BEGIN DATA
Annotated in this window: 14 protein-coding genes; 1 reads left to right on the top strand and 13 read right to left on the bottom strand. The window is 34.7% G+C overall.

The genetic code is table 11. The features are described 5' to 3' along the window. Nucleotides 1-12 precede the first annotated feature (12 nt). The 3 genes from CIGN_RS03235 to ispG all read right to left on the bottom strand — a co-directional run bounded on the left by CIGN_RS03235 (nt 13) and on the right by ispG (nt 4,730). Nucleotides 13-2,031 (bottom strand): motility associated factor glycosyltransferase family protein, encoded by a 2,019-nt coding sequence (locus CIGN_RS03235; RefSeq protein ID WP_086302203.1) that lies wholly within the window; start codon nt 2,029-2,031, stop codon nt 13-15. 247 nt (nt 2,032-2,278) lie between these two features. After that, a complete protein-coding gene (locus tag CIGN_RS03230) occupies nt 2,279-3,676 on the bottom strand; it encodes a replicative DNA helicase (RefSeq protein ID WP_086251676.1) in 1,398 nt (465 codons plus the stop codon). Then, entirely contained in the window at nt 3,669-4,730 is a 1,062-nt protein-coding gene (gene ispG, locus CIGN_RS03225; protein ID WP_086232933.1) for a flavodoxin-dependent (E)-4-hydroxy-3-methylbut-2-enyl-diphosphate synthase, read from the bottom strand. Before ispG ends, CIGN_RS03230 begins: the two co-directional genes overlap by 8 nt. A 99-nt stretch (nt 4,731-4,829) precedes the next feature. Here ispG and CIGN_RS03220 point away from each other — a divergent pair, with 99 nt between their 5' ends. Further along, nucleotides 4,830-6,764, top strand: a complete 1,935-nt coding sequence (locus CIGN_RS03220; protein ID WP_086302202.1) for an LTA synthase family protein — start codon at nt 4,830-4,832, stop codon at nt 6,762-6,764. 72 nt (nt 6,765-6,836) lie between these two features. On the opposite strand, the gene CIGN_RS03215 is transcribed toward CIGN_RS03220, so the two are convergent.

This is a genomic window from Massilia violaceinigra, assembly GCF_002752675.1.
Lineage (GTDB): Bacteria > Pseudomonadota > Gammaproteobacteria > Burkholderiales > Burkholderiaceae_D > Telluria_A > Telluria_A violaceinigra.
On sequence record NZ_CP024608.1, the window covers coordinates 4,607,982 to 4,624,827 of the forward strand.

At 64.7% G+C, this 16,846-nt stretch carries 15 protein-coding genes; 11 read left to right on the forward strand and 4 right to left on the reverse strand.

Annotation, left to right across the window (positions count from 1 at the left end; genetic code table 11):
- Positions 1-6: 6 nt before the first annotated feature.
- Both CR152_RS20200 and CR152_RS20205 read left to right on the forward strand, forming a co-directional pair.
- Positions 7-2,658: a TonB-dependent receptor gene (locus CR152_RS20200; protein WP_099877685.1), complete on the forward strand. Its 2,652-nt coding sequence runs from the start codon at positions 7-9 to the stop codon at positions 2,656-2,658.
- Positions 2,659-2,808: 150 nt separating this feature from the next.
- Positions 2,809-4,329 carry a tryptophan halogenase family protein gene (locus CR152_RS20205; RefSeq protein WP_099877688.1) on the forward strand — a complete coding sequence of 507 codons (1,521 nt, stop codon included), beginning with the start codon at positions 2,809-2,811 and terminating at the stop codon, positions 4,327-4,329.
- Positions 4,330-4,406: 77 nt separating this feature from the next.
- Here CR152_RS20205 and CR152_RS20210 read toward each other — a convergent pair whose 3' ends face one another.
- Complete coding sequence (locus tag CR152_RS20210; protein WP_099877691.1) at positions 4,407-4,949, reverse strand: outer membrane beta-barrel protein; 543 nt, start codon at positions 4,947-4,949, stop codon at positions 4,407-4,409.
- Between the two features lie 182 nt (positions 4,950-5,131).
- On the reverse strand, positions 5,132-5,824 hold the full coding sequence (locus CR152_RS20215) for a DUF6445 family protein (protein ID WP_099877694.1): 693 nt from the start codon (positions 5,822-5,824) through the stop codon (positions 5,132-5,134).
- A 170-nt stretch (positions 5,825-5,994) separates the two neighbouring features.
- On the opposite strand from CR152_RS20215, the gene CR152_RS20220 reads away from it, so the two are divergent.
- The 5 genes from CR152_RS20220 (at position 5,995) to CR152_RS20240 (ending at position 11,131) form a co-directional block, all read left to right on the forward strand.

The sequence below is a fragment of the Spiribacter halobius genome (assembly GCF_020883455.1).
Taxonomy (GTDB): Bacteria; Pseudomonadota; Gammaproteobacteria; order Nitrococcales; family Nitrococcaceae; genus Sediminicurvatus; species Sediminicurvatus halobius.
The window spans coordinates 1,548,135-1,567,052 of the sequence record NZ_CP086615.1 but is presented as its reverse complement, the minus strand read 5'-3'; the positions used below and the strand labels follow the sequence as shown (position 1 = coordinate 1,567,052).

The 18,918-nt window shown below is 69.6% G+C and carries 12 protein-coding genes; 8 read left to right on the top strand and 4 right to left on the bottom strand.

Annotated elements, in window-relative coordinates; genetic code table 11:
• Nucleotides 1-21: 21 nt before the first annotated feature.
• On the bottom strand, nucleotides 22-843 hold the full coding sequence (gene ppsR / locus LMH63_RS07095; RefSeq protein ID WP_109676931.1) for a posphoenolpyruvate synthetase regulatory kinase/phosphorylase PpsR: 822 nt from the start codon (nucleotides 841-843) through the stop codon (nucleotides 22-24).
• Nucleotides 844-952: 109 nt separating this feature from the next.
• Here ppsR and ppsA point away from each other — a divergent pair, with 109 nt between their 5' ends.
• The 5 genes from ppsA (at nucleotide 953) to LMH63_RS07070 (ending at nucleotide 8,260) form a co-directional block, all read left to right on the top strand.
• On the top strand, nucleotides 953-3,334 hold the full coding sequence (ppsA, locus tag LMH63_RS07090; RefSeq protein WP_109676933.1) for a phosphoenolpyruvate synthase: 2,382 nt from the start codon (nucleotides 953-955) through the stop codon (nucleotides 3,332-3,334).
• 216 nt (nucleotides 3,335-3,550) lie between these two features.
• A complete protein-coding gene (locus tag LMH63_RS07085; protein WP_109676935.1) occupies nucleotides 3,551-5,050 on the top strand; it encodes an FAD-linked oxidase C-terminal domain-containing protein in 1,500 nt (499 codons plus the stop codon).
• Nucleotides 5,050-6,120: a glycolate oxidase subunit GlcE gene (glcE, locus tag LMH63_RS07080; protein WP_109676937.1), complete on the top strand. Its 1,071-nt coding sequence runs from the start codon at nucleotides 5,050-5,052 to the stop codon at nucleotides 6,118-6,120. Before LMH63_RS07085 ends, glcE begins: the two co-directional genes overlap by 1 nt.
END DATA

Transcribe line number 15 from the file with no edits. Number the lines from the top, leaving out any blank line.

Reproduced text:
- Complete coding sequence (locus tag CR152_RS20210; protein WP_099877691.1) at positions 4,407-4,949, reverse strand: outer membrane beta-barrel protein; 543 nt, start codon at positions 4,947-4,949, stop codon at positions 4,407-4,409.